You are on page 1of 15

# REVISED

M09_REND6289_10_IM_C09.QXD 5/12/08 12:01 PM Page 115

C H A P T E R

Linear Programming: The Simplex Method

9
0 0 9 0

TEACHING SUGGESTIONS
Teaching Suggestion 9.1: Meaning of Slack Variables. Slack variables have an important physical interpretation and represent a valuable commodity, such as unused labor, machine time, money, space, and so forth. Teaching Suggestion 9.2: Initial Solutions to LP Problems. Explain that all initial solutions begin with X1 ϭ 0, X2 ϭ 0 (that is, the real variables set to zero), and the slacks are the variables with nonzero values. Variables with values of zero are called nonbasic and those with nonzero values are said to be basic. Teaching Suggestion 9.3: Substitution Rates in a Simplex Tableau. Perhaps the most confusing pieces of information to interpret in a simplex tableau are “substitution rates.” These numbers should be explained very clearly for the ﬁrst tableau because they will have a clear physical meaning. Warn the students that in subsequent tableaus the interpretation is the same but will not be as clear because we are dealing with marginal rates of substitution. Teaching Suggestion 9.4: Hand Calculations in a Simplex Tableau. It is almost impossible to walk through even a small simplex problem (two variables, two constraints) without making at least one arithmetic error. This can be maddening for students who know what the correct solution should be but can’t reach it. We suggest two tips: 1. Encourage students to also solve the assigned problem by computer and to request the detailed simplex output. They can now check their work at each iteration. 2. Stress the importance of interpreting the numbers in the tableau at each iteration. The 0s and 1s in the columns of the variables in the solutions are arithmetic checks and balances at each step. Teaching Suggestion 9.5: Infeasibility Is a Major Problem in Large LP Problems. As we noted in Teaching Suggestion 7.6, students should be aware that infeasibility commonly arises in large, real-world-sized problems. This chapter deals with how to spot the problem (and is very straightforward), but the real issue is how to correct the improper formulation. This is often a management issue.

1st Iteration
Cj l b Solution Mix S1 S2 Zj Cj Ϫ Zj 3 X1 1 1 0 3 9 X2 4 2 0 9 0 S1 1 0 0 0 0 S2 0 1 0 0 Quantity 24 16 0

2nd Iteration
Cj l b Solution Mix X2 S2 Zj Cj Ϫ Zj 3 X1 ⁄4 1 ⁄2
1 9 3

9 X2 1 0 9 0

0 S1 ⁄4 Ϫ1⁄2
1 9 ⁄4 Ϫ9⁄4

0 S2 0 1 0 0

Quantity 6 4 54

⁄4 ⁄4

This is not an optimum solution since the X1 column contains a positive value. More proﬁt remains (\$C\v per #1). 3rd/Final Iteration
Cj l Solution b Mix 9 3 X2 X1 Zj Cj Ϫ Zj 3 X1 0 1 3 0 9 X2 1 0 9 0 0 S1 ⁄2 Ϫ13⁄2
1

0 S2 Ϫ ⁄2 23⁄2
1

Quantity 4 8 60

⁄2 Ϫ ⁄2
3 3

⁄2 Ϫ3⁄2
3

This is an optimum solution since there are no positive values in the Cj Ϫ Zj row. This says to make 4 of item #2 and 8 of item #1 to get a proﬁt of \$60. Alternative Example 9.2: Set up an initial simplex tableau, given the following two constraints and objective function: Minimize Z ϭ 8X1 ϩ 6X2 Subject to: 2X1 ϩ 4X2 ജ 8 3X1 ϩ 2X2 ജ 6 The constraints and objective function may be rewritten as: Minimize ϭ 8X1 ϩ 6X2 ϩ 0S1 ϩ 0S2 ϩ MA1 ϩ MA2 2X1 ϩ 4X2 Ϫ 1S1 ϩ 0S2 ϩ 1A1 ϩ 0A2 ϭ 8 3X1 ϩ 2X2 ϩ 0S1 Ϫ 1S2 ϩ 0A1 ϩ 1A2 ϭ 6

ALTERNATIVE EXAMPLES
Alternative Example 9.1: Simplex Solution to Alternative Example 7.1 (see Chapter 7 of Solutions Manual for formulation and graphical solution).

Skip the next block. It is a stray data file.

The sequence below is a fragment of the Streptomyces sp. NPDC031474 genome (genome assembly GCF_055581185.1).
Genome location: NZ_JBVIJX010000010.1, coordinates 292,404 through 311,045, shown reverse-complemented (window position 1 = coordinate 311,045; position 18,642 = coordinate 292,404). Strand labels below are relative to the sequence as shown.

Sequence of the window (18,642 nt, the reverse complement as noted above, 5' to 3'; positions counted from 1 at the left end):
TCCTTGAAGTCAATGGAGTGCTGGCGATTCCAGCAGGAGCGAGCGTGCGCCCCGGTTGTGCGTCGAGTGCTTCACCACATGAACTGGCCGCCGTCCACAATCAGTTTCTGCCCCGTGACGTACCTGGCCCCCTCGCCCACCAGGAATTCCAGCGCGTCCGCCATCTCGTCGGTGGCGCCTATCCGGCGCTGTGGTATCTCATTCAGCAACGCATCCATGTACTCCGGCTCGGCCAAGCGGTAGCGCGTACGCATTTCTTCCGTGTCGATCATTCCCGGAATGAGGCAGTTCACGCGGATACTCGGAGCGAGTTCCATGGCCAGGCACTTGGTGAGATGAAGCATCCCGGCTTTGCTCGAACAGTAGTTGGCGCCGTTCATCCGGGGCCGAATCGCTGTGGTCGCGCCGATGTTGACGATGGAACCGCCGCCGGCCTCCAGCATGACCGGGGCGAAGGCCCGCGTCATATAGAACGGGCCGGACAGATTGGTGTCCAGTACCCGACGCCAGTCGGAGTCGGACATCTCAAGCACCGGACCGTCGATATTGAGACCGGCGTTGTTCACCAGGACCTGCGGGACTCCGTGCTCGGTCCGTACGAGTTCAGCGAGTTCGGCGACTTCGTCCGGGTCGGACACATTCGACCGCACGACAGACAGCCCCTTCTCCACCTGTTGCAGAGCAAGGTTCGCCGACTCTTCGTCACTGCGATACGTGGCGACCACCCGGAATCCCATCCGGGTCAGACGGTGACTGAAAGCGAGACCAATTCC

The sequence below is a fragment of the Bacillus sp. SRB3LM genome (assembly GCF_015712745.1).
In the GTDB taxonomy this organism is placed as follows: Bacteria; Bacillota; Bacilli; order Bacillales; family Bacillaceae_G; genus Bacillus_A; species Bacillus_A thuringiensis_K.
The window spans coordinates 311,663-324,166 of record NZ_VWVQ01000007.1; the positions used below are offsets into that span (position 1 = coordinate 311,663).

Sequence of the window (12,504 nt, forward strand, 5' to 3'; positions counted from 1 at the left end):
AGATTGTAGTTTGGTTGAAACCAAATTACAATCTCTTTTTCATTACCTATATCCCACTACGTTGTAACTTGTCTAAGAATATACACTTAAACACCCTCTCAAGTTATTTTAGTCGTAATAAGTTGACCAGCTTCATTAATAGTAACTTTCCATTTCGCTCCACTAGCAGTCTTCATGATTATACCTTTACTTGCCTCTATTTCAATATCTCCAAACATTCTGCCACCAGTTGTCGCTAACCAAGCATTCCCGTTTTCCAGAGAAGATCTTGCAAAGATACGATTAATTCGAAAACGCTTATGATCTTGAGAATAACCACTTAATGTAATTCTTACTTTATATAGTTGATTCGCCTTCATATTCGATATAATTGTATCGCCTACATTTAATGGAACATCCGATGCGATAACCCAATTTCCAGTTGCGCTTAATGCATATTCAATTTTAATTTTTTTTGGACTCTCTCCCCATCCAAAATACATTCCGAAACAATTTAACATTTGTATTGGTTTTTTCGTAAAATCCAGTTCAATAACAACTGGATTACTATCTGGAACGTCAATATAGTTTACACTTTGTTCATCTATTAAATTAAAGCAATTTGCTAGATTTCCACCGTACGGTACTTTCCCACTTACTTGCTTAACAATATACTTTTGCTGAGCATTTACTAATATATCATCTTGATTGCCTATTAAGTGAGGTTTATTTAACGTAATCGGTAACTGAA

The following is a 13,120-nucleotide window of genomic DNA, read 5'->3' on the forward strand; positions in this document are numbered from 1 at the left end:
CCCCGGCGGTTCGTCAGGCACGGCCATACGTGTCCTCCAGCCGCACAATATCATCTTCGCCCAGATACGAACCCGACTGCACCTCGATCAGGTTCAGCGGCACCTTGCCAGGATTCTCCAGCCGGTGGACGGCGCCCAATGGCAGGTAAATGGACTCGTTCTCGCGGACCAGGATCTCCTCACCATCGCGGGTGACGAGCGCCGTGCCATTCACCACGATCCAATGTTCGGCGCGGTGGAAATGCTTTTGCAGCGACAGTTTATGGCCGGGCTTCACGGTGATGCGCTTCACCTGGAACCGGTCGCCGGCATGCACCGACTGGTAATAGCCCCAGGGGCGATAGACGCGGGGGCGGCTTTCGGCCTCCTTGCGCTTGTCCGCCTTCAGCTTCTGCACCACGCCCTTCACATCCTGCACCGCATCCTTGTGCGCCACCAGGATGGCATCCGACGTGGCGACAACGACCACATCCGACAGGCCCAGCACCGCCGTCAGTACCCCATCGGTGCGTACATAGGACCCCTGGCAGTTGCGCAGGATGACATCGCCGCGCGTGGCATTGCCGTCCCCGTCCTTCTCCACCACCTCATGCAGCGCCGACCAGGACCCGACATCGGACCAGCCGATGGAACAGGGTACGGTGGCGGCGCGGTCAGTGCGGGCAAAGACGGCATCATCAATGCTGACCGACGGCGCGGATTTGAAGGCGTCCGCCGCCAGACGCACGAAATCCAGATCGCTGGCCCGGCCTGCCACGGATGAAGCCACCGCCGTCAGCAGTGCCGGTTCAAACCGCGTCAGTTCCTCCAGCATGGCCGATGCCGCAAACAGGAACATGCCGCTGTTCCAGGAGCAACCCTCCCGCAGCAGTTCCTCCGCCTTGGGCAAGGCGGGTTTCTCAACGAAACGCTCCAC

115

000 Variable x1 x2 Constraint C1 C2 Value 8.000 0.000 0.000 0.3: Referring back to Hal.000 0.4: Levine Micros assembles both laptop and desktop personal computers. in Alternative Example 7. desktops assembled daily Right-Hand-Side Ranges Lower Constraints C1 C2 Limit 16. Each laptop yields \$160 in proﬁt.500 A minimal.000 Current Values 3.000 Upper Limit 32.000 Objective Coefﬁcient Ranges Lower Variables x1 x2 Limit 2.000 x2 1.000 0.000 24. optimum cost of 17 can be achieved by using 1 of a type #1 and C\x of a type #2.000 Slack/Surplus 0.500 Ϫ1.REVISED M09_REND6289_10_IM_C09.000 Allowable Decrease 0.500 3.000 4. we can perform a variety of sensitivity analyses on this solution.000 Basis x2 x1 Zj Cj Ϫ Zj Final Optimal Solution Z ϭ 60.000 3.250 6.000 8. each desktop \$200. laptops assembled daily X2 ϭ no.000 Shadow Price 1.000 8.000 4.000 Current Values 24. X2 ϭ 4.500 Ϫ1.500 1. Alternative Example 9.000 3.000 Allowable Decrease 8.500 Ϫ1. The ﬁrm’s LP primal is: Maximize proﬁt ϭ \$160X1 ϩ \$200X2 subject to: 1X1 ϩ 2X2 р 20 labor hours Upper Limit 4.000 .000 9X1 ϩ 9X2 р 108 RAM chips 12X1 ϩ 6X2 р \$120 royalty fees where X1 ϭ no.500 12.000 1.000 s2 Ϫ0.000 9.000 Reduced Cost 0. Alternative Example 9.000 60.000 x1 0.000 1.000 12.750 3.000 Allowable Increase 1.000 Allowable Increase 8.000 9.1. Using software (see the printout to the left).500 0.500 Bi 4.000 1.500 2.000 3.QXD 5/12/08 12:01 PM Page 116 116 CHAPTER 9 LINEAR PROGRAMMING: THE SIMPLEX METHOD The ﬁrst tableau would be: Cj l b M M Solution Mix A1 A2 Zj Cj Ϫ Zj 8 X1 2 3 5M 8 Ϫ 5M 6 X2 4 2 6M 6 Ϫ 6M 0 S1 Ϫ1 0 ϪM M 0 S2 0 Ϫ1 ϪM M M A1 1 0 M 0 M A2 0 1 M 0 Quantity 8 6 14M The second tableau: Cj l b 6 M Solution Mix X2 A2 Zj Cj Ϫ Zj 8 X1 1 6 X2 1 0 6 0 0 S1 Ϫ1⁄4 1 ⁄2 Ϫ3⁄2 ϩ 1⁄2M 3 0 S2 0 Ϫ1 ϪM M 3 M A1 ⁄4 Ϫ1⁄2 1 M A2 0 1 M 0 Quantity 2 2 12 ϩ 2M ⁄2 2 3 ϩ 2M 5 Ϫ 2M ⁄2 Ϫ 1⁄2M 3 3 ⁄2 Ϫ ⁄2M 1 Ϫ ⁄2 ϩ ⁄2M The third and ﬁnal tableau: Cj l Solution b Mix 6 8 X2 X1 Zj Cj Ϫ Zj 8 X1 0 1 8 0 6 X2 1 0 6 0 0 S1 Ϫ3⁄8 1 ⁄4 Ϫ1⁄4 1 0 S2 ⁄4 Ϫ1⁄2 1 M A1 ⁄8 Ϫ1⁄4 3 1 M A2 Ϫ1⁄4 1 ⁄2 5 Quantity 3 ⁄2 1 Ϫ5⁄2 5 ⁄4 1 ⁄2 5 17 ⁄4 ⁄2 M Ϫ ⁄4 M Ϫ ⁄2 Printout for Alternate Example 9-3 Simplex Tableau : 2 \Cj Cb\ 9. Proﬁt ϭ \$60.000 16. we had a formulation of: Maximize Proﬁt ϭ \$3X1 ϩ \$9X2 Subject to: 1X1 ϩ 4X2 р 24 clay 1X1 ϩ 2X2 р 16 glaze where X1 ϭ small vases made X2 ϭ large vases made The optimal solution was X1 ϭ 8.000 s1 0.000 9.000 0.